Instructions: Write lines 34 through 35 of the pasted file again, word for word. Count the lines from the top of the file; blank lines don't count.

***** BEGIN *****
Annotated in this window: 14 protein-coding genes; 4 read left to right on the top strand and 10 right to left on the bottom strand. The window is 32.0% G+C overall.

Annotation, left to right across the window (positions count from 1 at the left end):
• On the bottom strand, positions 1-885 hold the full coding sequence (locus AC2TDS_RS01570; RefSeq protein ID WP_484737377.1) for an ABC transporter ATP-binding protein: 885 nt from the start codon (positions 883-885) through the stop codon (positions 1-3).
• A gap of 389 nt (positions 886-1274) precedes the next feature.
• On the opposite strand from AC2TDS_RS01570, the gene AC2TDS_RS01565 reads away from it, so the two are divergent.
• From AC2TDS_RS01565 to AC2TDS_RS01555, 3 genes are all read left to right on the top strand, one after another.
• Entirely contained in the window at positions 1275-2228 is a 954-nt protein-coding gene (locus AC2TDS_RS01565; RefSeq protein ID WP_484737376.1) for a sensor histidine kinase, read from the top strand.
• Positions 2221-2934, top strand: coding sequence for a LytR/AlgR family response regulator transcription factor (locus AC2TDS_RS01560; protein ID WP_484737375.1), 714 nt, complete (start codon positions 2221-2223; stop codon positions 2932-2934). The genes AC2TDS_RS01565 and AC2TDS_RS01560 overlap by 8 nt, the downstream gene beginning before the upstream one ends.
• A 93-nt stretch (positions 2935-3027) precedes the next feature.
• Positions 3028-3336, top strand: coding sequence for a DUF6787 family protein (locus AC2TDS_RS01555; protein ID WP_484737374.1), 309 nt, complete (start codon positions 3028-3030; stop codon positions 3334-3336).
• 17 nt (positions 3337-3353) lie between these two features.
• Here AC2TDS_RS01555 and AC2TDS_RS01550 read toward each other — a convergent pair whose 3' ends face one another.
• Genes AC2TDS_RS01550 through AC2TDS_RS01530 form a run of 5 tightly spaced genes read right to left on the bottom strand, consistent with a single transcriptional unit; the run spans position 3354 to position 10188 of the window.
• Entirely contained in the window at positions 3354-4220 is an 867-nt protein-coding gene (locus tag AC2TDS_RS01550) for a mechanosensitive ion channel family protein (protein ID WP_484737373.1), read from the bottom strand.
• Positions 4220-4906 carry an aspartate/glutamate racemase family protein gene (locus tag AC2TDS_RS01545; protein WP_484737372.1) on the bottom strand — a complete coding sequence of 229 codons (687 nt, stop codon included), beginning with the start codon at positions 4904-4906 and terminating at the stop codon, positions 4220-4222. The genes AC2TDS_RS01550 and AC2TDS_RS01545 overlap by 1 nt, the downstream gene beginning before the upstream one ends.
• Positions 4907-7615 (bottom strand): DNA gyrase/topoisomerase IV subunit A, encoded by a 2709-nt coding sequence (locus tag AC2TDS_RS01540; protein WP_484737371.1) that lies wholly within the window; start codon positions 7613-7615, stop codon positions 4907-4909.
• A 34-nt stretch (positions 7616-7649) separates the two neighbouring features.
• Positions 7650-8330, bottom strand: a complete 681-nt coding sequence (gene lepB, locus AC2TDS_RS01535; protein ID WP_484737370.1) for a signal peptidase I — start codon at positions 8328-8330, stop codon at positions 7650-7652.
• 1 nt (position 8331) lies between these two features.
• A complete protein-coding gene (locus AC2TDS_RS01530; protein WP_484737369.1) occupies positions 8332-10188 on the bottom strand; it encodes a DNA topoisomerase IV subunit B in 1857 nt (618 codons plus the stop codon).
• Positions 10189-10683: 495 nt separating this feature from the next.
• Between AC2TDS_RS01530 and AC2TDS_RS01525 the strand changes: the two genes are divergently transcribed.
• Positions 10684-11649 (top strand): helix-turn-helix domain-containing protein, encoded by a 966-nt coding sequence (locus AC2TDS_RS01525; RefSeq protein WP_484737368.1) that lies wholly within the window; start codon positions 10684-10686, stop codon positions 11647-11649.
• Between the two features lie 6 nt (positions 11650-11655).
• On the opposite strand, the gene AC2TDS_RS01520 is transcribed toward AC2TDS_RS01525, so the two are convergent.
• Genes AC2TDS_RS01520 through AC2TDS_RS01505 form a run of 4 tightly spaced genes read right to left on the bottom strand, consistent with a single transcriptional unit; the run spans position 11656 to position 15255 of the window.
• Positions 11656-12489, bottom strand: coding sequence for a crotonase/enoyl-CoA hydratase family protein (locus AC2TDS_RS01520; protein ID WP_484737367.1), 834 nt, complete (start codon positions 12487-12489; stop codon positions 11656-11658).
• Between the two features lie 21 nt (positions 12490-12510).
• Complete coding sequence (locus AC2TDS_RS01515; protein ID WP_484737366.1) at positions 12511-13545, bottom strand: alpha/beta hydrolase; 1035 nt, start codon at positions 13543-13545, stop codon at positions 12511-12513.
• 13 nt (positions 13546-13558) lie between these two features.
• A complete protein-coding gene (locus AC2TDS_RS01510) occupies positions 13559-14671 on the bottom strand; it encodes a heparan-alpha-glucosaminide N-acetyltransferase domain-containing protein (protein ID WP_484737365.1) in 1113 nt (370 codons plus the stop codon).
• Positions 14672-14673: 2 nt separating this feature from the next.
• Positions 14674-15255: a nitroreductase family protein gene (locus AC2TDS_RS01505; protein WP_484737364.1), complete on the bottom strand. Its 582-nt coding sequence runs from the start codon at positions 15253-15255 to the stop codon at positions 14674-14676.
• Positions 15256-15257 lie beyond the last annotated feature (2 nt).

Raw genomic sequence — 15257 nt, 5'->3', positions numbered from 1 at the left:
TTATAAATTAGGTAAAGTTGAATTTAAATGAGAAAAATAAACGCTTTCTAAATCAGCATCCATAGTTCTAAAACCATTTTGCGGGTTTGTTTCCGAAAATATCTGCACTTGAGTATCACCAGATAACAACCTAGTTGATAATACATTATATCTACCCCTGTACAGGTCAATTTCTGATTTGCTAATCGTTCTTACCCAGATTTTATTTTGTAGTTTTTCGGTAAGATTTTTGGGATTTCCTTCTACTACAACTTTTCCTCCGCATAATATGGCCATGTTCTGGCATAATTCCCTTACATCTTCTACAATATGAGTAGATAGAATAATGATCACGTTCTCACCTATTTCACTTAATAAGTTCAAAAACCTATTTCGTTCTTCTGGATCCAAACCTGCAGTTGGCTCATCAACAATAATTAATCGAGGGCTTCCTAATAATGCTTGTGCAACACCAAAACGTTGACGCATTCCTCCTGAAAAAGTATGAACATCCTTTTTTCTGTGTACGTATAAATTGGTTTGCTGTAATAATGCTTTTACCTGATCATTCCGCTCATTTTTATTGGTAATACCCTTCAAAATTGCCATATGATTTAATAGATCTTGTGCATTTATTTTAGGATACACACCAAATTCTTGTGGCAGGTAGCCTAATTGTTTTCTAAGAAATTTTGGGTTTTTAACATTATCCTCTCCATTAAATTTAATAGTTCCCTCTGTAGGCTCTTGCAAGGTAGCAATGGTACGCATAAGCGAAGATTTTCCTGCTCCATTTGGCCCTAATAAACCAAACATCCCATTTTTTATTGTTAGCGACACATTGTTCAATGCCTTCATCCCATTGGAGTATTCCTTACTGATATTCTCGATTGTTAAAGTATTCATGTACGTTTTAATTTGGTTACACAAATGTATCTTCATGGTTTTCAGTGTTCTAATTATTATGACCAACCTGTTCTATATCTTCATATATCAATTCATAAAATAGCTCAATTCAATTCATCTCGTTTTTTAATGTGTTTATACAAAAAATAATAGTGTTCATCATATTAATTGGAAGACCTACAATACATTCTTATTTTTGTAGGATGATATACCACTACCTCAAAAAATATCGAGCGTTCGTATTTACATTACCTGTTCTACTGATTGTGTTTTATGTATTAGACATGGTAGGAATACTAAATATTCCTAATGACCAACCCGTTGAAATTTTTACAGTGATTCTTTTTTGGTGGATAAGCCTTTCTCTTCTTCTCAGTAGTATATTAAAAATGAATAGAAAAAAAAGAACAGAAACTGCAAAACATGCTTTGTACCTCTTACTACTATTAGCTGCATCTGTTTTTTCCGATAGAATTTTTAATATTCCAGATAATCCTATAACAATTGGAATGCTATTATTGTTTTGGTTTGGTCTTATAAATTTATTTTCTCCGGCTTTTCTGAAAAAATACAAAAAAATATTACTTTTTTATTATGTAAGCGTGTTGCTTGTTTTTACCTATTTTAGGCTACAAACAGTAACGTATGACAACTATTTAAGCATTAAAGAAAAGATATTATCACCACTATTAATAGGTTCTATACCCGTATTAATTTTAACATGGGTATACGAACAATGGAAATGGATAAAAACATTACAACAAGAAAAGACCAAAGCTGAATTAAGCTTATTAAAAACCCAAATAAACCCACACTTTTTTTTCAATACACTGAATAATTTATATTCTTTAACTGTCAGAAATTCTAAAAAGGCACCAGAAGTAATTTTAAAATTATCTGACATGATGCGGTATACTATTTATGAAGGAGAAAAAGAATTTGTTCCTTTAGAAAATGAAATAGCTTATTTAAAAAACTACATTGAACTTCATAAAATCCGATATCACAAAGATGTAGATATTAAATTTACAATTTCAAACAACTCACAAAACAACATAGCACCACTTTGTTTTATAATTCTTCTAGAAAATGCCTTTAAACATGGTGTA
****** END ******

• Positions 15256-15257 lie beyond the last annotated feature (2 nt).

Raw genomic sequence — 15257 nt, 5'->3', positions numbered from 1 at the left: